Introduction Duodenal atresia classically presents with a “double bubble” sign and polyhydramnios in the third trimester. The significance of an enlarged stomach detected on a second trimester scan is unclear.
Methods A retrospective review of cases identified from the Wessex Fetal Medicine and Antenatally Detected Anomaly (WANDA) regional databases from 1995 to 2012. Scan reports were reviewed and correlated with outcome.
Results 33 cases of an enlarged stomach in the second trimester were identified. In nine there were additional major anomalies: four with gastroschisis, three with cardiac anomalies (including two trisomies), one severe growth restriction with dilated bowel loops and one with renal cystic dysplasia. In the 24 fetuses without additional major anomalies, five had early signs of a “double bubble” with the first part of the duodenum visible. Three (60%) had confirmed duodenal atresia after delivery, one with VATER syndrome and one with trisomy 21. In the 19 cases without an early “double bubble” sign, stomach enlargement resolved in eight (42%) and persisted in 11 (58%), one with polyhydramnios. In these 19 babies there was one neonatal death following preterm labour at 26 weeks post amniocentesis. In the 18 cases with postnatal follow up, there were no gastro-intestinal anomalies or feeding problems detected.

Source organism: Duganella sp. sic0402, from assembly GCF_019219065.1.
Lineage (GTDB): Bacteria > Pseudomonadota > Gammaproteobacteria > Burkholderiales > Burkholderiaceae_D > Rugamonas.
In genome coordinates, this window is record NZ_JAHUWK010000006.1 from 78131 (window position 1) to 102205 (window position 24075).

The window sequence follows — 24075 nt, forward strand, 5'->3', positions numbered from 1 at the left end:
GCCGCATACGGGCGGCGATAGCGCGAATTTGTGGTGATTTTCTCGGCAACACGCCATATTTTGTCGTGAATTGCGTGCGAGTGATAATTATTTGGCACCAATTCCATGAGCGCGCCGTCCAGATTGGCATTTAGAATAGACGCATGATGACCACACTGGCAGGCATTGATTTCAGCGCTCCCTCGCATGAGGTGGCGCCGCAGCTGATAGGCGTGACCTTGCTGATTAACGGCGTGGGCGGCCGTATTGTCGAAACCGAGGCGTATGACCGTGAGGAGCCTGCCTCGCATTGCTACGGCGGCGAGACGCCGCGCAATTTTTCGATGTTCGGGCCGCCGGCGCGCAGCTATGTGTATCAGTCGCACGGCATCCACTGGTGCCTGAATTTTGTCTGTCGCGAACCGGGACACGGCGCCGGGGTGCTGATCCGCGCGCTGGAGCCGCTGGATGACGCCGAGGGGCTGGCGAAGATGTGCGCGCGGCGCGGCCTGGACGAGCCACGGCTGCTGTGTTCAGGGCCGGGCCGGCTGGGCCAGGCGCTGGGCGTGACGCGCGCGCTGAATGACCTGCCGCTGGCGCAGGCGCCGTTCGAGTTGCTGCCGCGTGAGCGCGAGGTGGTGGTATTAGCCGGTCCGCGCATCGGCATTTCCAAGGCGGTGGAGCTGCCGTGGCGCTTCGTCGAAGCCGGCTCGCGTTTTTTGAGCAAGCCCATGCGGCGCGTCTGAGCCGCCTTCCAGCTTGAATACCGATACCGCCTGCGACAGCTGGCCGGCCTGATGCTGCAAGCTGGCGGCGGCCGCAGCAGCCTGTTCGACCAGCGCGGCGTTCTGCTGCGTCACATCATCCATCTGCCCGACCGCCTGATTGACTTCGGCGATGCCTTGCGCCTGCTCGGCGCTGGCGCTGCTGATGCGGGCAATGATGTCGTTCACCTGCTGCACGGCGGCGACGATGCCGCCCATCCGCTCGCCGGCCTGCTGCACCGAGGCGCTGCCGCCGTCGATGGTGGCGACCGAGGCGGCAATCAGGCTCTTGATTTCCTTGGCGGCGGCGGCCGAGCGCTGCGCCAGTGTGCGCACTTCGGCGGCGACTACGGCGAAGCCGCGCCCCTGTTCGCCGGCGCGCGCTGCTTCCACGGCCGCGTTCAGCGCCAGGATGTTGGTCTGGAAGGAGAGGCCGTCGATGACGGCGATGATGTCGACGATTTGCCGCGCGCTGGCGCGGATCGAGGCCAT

Conclusions The finding of an isolated enlarged stomach in the second trimester appears to have a good outcome with no associated feeding problems. However if an early “double bubble” sign is seen there is a significant risk of an underlying duodenal atresia.
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